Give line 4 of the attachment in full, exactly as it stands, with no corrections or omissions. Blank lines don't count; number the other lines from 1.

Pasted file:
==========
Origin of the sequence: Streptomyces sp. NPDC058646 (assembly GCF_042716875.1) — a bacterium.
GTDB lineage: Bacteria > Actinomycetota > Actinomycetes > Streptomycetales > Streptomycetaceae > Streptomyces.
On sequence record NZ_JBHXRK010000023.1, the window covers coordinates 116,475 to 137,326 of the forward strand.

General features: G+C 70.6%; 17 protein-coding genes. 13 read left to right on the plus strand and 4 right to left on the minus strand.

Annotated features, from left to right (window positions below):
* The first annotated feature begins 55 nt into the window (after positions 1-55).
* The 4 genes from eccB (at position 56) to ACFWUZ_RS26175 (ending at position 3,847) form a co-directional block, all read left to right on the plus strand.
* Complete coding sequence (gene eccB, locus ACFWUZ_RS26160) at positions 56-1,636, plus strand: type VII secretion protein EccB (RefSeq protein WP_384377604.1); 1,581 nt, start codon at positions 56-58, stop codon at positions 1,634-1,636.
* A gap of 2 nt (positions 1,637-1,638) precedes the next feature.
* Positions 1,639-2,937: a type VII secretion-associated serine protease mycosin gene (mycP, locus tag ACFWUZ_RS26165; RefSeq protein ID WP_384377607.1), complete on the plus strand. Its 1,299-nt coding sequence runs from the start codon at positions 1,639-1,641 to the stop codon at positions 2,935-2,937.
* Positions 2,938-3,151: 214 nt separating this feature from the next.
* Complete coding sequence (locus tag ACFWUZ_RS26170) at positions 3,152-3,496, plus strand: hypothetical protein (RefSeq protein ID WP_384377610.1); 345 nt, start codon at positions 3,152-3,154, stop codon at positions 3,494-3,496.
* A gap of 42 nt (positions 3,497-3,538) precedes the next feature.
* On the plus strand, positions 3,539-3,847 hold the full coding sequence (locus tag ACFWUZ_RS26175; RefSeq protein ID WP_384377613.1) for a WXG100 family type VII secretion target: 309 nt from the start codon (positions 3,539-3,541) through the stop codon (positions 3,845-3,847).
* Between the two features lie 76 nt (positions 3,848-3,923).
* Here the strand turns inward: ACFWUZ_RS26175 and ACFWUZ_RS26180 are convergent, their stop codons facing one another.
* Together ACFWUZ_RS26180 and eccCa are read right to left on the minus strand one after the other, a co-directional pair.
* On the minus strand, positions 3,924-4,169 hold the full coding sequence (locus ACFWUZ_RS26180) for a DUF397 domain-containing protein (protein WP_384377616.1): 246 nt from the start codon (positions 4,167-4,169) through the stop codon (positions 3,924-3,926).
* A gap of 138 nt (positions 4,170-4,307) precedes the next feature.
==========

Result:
General features: G+C 70.6%; 17 protein-coding genes. 13 read left to right on the plus strand and 4 right to left on the minus strand.